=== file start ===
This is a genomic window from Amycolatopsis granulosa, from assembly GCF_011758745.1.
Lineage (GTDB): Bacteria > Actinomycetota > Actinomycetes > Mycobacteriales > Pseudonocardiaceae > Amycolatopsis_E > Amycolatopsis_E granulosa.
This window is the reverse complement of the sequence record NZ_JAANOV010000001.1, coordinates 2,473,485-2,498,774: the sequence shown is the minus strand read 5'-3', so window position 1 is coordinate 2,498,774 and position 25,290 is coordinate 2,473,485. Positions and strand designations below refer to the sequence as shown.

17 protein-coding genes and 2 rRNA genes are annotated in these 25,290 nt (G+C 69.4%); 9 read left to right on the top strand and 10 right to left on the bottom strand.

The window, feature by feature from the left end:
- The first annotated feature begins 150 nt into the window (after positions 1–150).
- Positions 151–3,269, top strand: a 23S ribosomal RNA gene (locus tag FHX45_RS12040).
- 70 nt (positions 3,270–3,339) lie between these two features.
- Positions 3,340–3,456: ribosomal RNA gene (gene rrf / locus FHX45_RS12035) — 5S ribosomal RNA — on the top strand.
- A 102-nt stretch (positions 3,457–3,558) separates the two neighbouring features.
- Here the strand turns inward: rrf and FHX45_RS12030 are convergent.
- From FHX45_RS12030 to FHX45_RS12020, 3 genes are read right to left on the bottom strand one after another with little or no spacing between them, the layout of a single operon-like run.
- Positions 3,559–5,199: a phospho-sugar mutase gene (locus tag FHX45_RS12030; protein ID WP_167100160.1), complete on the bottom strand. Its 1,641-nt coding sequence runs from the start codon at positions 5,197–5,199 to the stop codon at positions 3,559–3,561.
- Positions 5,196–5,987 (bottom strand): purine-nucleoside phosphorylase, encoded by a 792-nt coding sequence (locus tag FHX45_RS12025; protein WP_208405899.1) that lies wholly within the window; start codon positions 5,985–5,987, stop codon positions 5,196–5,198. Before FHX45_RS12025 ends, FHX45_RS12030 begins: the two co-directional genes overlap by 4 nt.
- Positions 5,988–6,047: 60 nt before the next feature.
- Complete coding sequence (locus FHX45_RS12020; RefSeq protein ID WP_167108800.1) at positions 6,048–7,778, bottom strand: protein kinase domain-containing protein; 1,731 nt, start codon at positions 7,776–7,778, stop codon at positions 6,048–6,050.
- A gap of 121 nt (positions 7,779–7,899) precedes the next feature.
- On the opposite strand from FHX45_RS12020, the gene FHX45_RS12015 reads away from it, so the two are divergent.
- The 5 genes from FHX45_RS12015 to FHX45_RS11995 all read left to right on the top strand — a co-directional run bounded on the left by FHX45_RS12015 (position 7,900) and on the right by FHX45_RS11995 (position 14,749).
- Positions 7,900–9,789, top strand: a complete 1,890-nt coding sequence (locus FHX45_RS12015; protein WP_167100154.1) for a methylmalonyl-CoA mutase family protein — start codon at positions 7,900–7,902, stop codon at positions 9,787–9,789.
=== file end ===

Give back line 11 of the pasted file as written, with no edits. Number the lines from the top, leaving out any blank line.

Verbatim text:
- Here the strand turns inward: rrf and FHX45_RS12030 are convergent.